The Chairman is the chief administrative officer of the Commission, presiding at all hearings and conferences when present, setting Commission hearings, and performing those duties prescribed by law. In the Chairman's absence, the senior member of the Commission panel presides. The Chairman is elected by the Commission pursuant to law.
The Governor appoints a Commissioner from nominees selected by the Public Service Commission Nominating Council. Commissioners must also be confirmed by the Florida Senate. Prior to 1979, three Commissioners were elected in a statewide election. The 1978 Legislature changed the Commission to a five-member appointed board.
As part of its investigation in rate cases, the PSC often holds a service hearing within the utility's service area, so that the Commissioners can hear from the public. Customers may comment or ask questions on the proposed rates or make any other statements relating to the utility's operations. The Public Counsel, who is appointed by the Florida Legislature, represents customers at rate case hearings.
In some water and wastewater rate cases, a utility may specifically request that the Commission process its petition for rate relief using the agency’s proposed action procedure, as prescribed by Commission rule (25-22.0407 (8), Florida Administrative Code). In these rate cases, designed to avoid costs for utility customers, a customer meeting is conducted by Commission staff to receive valuable customer input about service quality and other issues.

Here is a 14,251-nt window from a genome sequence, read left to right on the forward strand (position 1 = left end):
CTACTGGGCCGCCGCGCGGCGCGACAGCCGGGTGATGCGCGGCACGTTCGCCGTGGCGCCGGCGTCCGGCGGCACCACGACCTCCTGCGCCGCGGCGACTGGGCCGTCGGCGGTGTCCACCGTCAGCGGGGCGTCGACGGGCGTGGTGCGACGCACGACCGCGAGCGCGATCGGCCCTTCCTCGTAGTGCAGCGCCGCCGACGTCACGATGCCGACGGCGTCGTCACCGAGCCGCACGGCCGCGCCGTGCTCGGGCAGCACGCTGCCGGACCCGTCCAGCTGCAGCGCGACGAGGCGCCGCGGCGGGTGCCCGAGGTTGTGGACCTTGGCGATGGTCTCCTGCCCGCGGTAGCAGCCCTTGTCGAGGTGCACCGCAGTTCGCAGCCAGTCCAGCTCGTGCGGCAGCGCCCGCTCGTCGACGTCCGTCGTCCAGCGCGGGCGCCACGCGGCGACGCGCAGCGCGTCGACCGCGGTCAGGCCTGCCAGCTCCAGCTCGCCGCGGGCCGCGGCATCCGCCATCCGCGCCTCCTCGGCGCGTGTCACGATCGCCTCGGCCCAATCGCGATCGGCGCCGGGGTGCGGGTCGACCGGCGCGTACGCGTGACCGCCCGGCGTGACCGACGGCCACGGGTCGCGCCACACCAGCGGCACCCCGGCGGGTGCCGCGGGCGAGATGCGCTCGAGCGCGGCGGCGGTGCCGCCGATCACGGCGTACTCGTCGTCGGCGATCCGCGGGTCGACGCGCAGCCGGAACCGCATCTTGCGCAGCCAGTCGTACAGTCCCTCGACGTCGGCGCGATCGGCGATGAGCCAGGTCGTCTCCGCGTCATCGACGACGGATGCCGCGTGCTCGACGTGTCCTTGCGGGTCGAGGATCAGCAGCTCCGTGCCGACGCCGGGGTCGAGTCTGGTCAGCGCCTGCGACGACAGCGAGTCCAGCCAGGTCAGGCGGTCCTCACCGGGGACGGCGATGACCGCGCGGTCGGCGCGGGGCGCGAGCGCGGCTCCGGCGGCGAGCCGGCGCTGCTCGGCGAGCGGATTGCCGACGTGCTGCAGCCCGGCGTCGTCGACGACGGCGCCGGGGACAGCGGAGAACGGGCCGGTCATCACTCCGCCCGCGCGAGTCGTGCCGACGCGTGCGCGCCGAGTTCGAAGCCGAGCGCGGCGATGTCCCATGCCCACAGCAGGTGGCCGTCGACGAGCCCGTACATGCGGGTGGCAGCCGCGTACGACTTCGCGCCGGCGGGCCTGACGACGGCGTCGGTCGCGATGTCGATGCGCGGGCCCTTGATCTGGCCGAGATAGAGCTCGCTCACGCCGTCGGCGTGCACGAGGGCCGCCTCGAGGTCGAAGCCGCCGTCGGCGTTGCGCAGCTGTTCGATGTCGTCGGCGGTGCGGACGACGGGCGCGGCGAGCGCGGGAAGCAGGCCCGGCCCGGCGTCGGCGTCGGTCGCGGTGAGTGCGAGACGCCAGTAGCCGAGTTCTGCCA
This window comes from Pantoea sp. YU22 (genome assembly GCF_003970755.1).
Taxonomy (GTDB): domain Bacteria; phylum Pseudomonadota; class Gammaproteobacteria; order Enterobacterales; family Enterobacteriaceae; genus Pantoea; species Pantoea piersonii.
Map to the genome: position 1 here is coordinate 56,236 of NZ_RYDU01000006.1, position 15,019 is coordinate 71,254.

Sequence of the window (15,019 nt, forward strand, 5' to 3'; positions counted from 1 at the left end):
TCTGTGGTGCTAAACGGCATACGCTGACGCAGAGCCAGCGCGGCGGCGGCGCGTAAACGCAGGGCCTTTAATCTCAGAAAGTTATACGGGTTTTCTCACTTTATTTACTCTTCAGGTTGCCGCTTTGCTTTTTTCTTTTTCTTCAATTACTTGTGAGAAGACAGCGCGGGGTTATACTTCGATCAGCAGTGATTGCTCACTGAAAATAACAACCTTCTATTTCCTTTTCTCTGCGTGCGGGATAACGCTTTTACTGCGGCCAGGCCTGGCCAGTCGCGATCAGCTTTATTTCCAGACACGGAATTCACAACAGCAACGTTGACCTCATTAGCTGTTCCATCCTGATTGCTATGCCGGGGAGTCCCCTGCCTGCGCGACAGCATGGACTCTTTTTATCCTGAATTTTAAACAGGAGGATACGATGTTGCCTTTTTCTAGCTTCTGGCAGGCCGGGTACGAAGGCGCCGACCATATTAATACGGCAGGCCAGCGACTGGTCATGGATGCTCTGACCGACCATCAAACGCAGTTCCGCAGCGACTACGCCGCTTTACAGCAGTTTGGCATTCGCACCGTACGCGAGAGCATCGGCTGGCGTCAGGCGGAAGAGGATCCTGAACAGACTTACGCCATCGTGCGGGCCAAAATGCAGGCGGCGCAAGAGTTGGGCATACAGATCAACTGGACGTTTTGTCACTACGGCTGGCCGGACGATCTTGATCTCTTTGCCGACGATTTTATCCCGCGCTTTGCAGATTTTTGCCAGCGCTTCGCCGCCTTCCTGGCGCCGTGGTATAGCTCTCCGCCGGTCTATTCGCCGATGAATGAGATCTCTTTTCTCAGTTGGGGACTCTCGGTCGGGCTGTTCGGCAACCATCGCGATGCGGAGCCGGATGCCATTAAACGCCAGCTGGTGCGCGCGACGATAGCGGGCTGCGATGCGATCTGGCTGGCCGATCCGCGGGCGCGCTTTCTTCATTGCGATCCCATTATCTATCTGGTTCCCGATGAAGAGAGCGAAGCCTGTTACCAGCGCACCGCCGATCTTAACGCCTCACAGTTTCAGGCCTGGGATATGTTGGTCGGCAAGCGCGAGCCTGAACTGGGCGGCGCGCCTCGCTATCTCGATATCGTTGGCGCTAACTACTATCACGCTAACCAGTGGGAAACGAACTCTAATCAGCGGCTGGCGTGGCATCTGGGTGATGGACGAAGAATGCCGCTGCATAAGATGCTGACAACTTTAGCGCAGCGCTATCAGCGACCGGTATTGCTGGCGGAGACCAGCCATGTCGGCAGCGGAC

Following customer hearings, technical hearings similar to courtroom proceedings are held in which evidence is presented by expert witnesses in support of each viewpoint represented. Witnesses are cross-examined by the utility, intervenors, staff, and the Public Counsel's Office. This information is utilized by the Commission when it evaluates company requests.
The utility is required to justify all of its expenses for the operations of the utility. An expense that the Commission determines to be improper, imprudent, or unnecessary is disallowed and is excluded from the amount the utility is allowed to collect from customers.
The Commission also looks at the amount utility stockholders have invested in utility plant and other facilities and allows a reasonable return on the investment necessary to provide good service.
After all evidence is presented, the Commission reviews the record that has been developed and renders a decision. The decision it makes will determine the level of rates the company will be permitted to collect.
Rates are calculated to generate revenues that allow a company the opportunity to earn the amount needed for the approved expenses plus the authorized return. However, there is no guarantee that the authorized return will be achieved.
Once the final order is issued, the Commission's decision can be appealed to the state's appellate court system.
How to Contact the PSC
The Public Service Commission has staff who will assist you if you are unable to resolve a problem with your utility company. The PSC's Office of Consumer Assistance & Outreach protects consumers from unjust utility practices and helps solve problems and answer questions. If you have a problem with your service, billing, or rates, first attempt to resolve it with the company. Then give that company adequate time to correct the problem. If you still need help, call the Office of Consumer Assistance & Outreach in Tallahassee. The consumer assistance number is 1-800-342-3552, or fax at 1-800-511-0809. Consumer assistance can also be obtained via E- mail at: email@example.com. Or write to the: Florida Public Service Commission, Office of Consumer Assistance & Outreach, 2540 Shumard Oak Boulevard, Tallahassee, Florida 32399-0850. An analyst will be glad to help you.
Visit our Contact Information page for directions to the PSC and more.